This by FAR is the best salsa in the land! By trade, I am an Emergency Nurse, but in my personal life… I am a professional salsa maker- self proclaimed. I make around 200 pints of this salsa a year to sell to my co-workers. That doesn’t include what I keep on my own pantry selves or reserve for family and friends. I also have added Roasted Salsa Verde and a Tomatillo Salsa to the mix.
So if you want the perfect salsa… for sure give this a whirl!!!
5 pounds tomatoes (I prefer San Marzano or Roma tomatoes)
1 cup diced onions
2 large jalapenos (I keep all the seeds in for a kick, but you can de-seed for a milder salsa)
3 garlic cloves, minced
1 cup chopped cilantro
1 Tablespoon salt
2 teaspoons pepper
1 teaspoon cumin
2 Tablespoons lime juice (additional lime juice if you are canning the salsa. 1 teaspoon for each pint)
To start, bring a pot of water to a boil to use for de-skinning your tomatoes. You also need to make an ice water bath in the sink to put your tomatoes in to cool down.
Once your water is boiling, drop whole tomatoes into your water bath until the skins naturally split. This takes about 2 minutes on average. Once you see you skin has split open, take the tomato out with tongs and place in your ice water bath. Do this in batches.
Once your tomatoes have cooled for a few minutes in the cold water, take them out and peel the skin off the tomato and take the stem off. I use my blender (Blendtec https://www.blendtec.com/ ) because chopping by hand takes so long. I then pulse a few times until the tomatoes are a consistency that I want. No big chunks, but a smoother consistency. You really can’t blend it too much either. So don’t be afraid.
After all your tomatoes are done, add the rest of your ingredients.
Mix all ingredients together and give it a taste! My husband likes really thick salsa, so I will make him a batch and put it into a roasting pan, cook until it thickens up over time. I will see pockets of tomato water on the sides… just dip a measuring cup into that pocket so you can pull that water out. This will help it thicken up faster. Once you get it to the thickness you like, then stop, and enjoy all you labors!
I will hot bath my salsa to preserve it. It’s easy! Just prepare a large bathing pot with racks with boiling water. Use clean, sterile canning jars. I place mine in the sink and fill them with hot water for about 5 minutes so that when I place the hot salsa in them, they won’t crack. Prepare your lids in a separate small pot of boiling water to soften up the rubber ring on them. About 5 minutes will be good. Now empty your jars of water out and bring them over to your hot salsa for easier filling.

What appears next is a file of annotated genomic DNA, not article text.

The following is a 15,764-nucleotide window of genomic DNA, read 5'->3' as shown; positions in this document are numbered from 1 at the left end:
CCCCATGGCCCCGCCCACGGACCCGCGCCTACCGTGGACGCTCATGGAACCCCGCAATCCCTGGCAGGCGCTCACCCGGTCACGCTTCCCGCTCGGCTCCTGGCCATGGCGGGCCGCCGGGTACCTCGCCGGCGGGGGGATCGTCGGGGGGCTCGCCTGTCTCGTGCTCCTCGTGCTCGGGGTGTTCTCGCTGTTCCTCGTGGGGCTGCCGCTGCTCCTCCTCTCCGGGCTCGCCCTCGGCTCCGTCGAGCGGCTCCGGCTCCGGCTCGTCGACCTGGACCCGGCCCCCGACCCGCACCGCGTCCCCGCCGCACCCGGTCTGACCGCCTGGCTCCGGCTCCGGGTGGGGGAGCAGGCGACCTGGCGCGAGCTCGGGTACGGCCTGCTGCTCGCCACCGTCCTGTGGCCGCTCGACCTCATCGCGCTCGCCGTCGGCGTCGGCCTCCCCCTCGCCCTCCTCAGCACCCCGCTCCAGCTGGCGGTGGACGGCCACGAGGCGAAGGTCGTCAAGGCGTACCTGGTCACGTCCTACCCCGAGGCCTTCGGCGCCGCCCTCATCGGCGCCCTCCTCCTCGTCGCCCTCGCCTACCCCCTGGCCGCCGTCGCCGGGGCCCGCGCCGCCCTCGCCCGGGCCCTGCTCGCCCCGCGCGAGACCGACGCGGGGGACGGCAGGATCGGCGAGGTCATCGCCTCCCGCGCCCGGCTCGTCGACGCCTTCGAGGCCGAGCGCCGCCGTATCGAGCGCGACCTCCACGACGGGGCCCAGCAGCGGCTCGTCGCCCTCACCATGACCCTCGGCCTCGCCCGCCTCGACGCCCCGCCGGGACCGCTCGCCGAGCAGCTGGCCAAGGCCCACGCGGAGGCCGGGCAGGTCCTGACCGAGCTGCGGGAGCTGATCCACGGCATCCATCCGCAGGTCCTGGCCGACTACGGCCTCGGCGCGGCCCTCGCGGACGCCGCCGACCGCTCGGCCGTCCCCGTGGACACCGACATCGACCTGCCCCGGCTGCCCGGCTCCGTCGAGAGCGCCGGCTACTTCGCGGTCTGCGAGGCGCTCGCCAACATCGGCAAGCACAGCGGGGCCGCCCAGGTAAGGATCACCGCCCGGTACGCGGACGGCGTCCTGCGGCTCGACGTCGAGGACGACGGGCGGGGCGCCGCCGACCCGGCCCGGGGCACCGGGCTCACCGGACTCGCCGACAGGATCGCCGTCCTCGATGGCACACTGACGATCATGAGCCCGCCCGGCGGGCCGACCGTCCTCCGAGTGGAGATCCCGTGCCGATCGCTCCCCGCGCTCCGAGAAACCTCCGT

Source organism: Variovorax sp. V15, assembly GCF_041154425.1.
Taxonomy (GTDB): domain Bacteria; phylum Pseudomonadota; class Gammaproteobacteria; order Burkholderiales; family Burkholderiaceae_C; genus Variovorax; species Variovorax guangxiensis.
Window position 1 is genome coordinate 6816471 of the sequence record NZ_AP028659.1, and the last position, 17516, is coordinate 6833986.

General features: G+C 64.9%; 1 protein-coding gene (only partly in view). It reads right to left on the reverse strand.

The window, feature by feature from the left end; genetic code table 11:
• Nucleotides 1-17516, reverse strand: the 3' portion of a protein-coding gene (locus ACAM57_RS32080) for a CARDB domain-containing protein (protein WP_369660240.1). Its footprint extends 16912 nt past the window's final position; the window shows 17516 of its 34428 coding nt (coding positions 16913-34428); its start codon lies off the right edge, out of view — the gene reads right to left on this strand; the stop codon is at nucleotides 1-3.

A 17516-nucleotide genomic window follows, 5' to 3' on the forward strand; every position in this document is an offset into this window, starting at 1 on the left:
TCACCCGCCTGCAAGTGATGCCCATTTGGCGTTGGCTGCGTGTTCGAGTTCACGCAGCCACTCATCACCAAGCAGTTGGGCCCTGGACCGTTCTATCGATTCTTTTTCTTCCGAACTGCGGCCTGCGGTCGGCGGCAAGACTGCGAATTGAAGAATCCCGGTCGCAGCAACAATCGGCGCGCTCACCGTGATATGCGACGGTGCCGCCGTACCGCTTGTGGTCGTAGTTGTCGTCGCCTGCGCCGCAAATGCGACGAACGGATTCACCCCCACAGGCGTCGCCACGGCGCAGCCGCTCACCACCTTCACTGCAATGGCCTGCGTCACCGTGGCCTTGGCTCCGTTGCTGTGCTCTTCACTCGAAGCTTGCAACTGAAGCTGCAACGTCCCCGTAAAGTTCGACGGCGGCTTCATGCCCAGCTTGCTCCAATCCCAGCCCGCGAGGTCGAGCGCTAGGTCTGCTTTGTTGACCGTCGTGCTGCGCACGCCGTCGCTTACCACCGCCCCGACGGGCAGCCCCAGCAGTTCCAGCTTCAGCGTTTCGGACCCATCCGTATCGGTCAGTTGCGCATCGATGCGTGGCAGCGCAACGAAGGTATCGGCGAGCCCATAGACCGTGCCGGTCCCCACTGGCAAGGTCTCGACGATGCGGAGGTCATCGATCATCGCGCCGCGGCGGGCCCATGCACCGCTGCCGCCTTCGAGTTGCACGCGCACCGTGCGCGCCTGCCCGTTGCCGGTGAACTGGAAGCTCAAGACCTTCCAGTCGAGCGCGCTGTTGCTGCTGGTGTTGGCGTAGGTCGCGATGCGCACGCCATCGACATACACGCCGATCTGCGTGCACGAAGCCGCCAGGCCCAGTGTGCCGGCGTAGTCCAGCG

To each pint, add 1 teaspoon of lime juice to safely preserve your salsa for shelf life. Then ladle your hot salsa into the jars, wipe off the rims to make sure they are cleaned from any salsa that may have splashed onto it. Now place a hot lid on top, and secure with a ring.
Place all prepared pints into your water bath rack and lower into boiling water. Make sure you have at least 1″ of water covering your jars to ensure they can properly. For my altitude in Utah (4,300 feet over sea level), I hot bath my salsa for 20 minutes after it has come back to a soft boil. When time is up, I carefully take the hot jars out of the water and sit on a towel on my kitchen counter. I leave them alone until the seal is complete. You will hear the lids pulling in over time… which is the sound of success! I tend to leave them until the next day. I check to make sure that my lids are sealed. To do this, slightly push on the lid, if it stays down and doesn’t bounce back… SUCCESS!!! If it does bounce back or feels like it is not securely sucked in, then I just put it in the refrigerator and eat within a week or two, if it even lasts that long.
I hope you all enjoy this salsa as I have tinkered around for YEARS to find the perfect salsa… and I do believe that this is the ticket!!!
**Time saver alert** I use my blender to pulse all of my other ingredients (except the cilantro) into the sizes that I want them. This saves me so much time instead of chopping and dicing all by hand.